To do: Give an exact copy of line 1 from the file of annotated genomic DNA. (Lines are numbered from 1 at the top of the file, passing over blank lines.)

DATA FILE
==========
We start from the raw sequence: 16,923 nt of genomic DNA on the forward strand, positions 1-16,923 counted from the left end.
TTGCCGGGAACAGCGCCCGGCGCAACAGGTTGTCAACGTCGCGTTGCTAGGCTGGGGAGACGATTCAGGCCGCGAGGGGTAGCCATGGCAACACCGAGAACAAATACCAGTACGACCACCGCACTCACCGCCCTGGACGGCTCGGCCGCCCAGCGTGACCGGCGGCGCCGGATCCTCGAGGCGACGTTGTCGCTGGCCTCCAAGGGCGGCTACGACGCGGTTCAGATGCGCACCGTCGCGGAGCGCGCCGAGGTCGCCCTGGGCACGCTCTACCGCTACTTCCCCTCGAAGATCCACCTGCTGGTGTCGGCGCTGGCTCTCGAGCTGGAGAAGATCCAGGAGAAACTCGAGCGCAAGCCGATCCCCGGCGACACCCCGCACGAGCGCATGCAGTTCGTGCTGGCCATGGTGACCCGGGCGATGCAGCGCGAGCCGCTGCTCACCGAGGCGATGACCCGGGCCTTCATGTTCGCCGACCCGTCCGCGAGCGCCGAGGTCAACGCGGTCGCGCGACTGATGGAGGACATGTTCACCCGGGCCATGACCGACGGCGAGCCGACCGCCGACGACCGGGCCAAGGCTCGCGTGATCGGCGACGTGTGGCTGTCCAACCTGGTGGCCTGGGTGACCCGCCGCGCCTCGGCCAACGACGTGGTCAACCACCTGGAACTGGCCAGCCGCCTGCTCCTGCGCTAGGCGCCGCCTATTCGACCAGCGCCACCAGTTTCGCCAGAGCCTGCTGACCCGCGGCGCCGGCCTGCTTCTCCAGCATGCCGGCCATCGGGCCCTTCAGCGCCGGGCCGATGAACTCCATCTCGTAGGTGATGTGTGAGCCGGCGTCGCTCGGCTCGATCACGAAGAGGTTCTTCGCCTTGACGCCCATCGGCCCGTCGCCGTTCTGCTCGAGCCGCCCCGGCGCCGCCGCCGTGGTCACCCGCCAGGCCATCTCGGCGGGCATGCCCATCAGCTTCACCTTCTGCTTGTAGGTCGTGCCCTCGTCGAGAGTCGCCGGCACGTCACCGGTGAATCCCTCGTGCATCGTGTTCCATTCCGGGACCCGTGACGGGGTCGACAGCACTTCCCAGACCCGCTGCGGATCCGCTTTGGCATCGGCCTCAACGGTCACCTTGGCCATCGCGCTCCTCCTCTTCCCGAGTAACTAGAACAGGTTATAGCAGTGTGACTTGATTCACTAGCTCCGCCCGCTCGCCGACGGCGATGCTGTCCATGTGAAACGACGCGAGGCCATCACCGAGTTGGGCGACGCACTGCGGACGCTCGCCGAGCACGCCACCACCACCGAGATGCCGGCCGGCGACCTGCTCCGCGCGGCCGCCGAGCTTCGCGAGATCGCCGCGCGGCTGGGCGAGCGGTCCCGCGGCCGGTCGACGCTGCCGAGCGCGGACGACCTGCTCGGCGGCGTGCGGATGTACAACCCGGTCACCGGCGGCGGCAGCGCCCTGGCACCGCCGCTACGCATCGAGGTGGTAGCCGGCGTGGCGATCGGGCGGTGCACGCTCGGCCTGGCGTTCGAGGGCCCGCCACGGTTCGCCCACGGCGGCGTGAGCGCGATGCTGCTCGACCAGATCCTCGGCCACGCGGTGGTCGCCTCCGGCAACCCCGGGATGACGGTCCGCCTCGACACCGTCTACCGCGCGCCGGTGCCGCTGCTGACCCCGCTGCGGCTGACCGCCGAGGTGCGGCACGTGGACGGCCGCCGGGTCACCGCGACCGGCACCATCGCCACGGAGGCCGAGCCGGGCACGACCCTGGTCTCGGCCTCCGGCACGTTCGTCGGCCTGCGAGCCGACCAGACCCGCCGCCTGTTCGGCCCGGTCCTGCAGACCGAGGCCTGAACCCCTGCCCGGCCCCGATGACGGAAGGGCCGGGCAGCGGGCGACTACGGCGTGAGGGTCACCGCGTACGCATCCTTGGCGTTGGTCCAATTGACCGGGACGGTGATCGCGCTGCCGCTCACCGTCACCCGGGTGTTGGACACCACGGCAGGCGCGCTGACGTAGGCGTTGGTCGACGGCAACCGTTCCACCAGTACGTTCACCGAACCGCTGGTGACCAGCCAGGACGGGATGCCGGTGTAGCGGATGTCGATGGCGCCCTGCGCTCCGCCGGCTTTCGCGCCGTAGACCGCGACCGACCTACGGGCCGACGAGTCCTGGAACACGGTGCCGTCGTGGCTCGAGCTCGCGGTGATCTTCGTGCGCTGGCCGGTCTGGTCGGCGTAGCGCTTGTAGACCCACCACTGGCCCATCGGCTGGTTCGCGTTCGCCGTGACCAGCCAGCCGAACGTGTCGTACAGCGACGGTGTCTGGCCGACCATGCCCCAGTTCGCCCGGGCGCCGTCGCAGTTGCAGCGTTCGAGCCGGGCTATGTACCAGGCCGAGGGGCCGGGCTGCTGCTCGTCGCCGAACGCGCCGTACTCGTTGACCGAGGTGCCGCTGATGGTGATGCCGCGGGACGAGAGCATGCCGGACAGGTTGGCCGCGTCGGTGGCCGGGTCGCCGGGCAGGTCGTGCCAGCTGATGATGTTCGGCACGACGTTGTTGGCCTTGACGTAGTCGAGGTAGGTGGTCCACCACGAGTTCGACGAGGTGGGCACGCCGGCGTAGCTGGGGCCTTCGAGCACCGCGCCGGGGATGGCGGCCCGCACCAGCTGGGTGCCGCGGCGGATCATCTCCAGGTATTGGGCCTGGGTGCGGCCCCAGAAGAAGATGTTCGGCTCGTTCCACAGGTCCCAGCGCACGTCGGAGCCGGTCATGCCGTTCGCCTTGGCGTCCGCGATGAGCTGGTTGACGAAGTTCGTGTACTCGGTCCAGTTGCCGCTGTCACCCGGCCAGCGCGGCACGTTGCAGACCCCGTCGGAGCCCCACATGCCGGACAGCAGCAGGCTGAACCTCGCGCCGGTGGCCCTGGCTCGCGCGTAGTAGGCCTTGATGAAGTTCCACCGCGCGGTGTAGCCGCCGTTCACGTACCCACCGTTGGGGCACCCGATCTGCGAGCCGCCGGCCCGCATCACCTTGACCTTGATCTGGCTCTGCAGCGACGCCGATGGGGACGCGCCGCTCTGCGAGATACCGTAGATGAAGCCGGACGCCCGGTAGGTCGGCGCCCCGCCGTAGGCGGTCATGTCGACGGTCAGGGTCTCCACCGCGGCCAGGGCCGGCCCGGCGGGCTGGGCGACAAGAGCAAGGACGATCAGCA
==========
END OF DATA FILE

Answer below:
We start from the raw sequence: 16,923 nt of genomic DNA on the forward strand, positions 1-16,923 counted from the left end.